THE CHALLENGE OF “Hora Staccato” is to make the long, descending phrase that gives the piece its title sound smooth and crisp. It’s one of a violinist’s toughest challenges, and became a hit for Jascha Heifetz when he started playing the arrangement he made from a Grigoras Dinicu piece. Then the piece exploded into the mainstream. You can catch an old movie of Harry James wailing it on trumpet, and I once found sheet music for a version for ukulele quartet.
So it shouldn’t have come as a surprise issuing from Larry Adler’s mouth organ. He’d already played a movement from a solo violin sonata by Bach. But he was performing in a Manhattan jazz club, in a set that included Gershwin and Porter and a short, effective version of Ravel’s “Bolero.” “Ravel never allowed this piece to be changed in any way,” Adler told the audience. “But he gave me permission to do this, and he enjoyed it.”
It’s Larry Adler’s birthday, as good a reason as any to pay tribute. I saw him perform a couple of times at that club, when I lived nearer to New York, and at some point in the 1980s when he played at a theater in Woodstock with Ellis Larkins at the piano.
Adler’s act was a mixture of comedy and music – he even wrote a book about joke-telling – which made it easy to forget how insanely good he was at his instrument. He preferred the term “mouth organ” to “harmonica,” possibly in pursuit of more dignity. (I suspect he resented fellow-player Johnny Puleo’s appropriation of the term.)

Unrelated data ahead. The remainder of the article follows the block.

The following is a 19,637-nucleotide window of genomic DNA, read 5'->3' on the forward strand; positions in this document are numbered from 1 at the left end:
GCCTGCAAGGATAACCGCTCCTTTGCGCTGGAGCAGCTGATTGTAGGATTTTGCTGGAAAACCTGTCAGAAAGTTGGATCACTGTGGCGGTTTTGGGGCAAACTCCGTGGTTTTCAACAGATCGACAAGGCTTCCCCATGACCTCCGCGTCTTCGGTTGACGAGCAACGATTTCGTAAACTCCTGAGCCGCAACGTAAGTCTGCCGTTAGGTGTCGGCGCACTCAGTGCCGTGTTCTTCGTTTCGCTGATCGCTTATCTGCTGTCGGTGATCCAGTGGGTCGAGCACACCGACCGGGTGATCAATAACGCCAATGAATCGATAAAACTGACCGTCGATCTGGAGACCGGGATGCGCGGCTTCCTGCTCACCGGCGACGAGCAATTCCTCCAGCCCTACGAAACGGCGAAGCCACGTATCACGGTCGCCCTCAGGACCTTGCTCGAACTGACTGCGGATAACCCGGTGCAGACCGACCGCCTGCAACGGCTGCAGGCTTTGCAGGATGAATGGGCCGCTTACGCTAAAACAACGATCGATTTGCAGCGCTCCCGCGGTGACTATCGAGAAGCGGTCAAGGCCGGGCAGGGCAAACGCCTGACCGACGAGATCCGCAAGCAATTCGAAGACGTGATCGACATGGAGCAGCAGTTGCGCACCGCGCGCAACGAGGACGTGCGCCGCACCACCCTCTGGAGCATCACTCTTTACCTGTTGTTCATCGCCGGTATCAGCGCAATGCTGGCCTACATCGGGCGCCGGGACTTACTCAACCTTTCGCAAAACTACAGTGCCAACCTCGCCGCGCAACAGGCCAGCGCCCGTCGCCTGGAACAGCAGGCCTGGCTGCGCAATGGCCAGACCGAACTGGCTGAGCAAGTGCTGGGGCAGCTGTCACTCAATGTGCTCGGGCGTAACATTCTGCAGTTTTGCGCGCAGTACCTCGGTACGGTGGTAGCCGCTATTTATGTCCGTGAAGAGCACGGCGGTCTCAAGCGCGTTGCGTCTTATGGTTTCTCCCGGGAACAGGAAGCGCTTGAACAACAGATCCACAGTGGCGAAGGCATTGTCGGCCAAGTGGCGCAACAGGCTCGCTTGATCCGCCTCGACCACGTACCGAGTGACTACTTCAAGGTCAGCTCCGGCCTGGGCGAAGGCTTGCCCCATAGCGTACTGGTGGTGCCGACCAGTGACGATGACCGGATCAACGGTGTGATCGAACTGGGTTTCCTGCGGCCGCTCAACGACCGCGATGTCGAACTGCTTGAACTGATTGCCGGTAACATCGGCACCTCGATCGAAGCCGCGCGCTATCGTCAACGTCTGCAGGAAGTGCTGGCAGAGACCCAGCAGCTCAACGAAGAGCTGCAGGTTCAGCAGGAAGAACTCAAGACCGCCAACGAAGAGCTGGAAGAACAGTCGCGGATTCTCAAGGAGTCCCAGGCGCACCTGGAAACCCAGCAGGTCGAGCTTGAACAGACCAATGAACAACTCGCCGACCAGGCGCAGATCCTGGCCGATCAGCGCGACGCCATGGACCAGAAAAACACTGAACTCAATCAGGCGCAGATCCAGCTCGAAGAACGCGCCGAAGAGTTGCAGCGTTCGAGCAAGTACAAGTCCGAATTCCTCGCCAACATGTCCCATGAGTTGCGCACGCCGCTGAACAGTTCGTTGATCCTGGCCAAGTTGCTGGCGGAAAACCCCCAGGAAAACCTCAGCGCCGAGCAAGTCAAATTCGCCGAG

His career began in the late ’20s, when he was still in his ’teens. One of his early gigs was with Ruth Etting, at the behest of her racketeer husband/manager Moe Snyder, known as “Moe the Gimp,” the tale of which figured in Adler’s act. He went to work for Ziegfeld, and soon was seen in revues on both sides of the Atlantic.
He also caught the compositional ears of the likes of Milhaud, Vaughan Williams, and Malcolm Arnold, who were among the many who wrote pieces for Adler. That’s where I became familiar with his playing, thanks to a classical recording featuring those works.
Ironically, I was listening to it in my home town of Ridgefield, Connecticut, with no knowledge that Adler had lived in that town in the ’40s, fleeing to London when fellow-Ridgefield-ite and notorious yellow journalist Westbrook Pegler joined the blacklisting hysteria of the time and went after Adler for his communist sympathies.
Adler lived the rest of his life in London – he died in 2001 at the age of 87 – but made frequent trips back to the U.S. for gigs once the nonsense died down. He wrote the score for the movie “Genevieve” and recorded prodigiously, both classical and jazz, although the reissue market hasn’t served him as well as it might.
He capped a fascinating career with an 80th-birthday recording in 1994, produced by George Martin. “The Glory of Gershwin” charted in the U.K., and featured Adler on both mouth organ and piano (simultaneously, in the case of “Summertime”) and in a version of “Rhapsody in Blue.”
Moving a long way from Ruth Etting, his collaborators included Carly Simon, Elton John, Sinéad O'Connor, and Sting.
Check out his work for yourself with that album or an in-concert collection like “Live at the Ballroom.” You’ll be amazed at the shades of color a mouth organ can provide.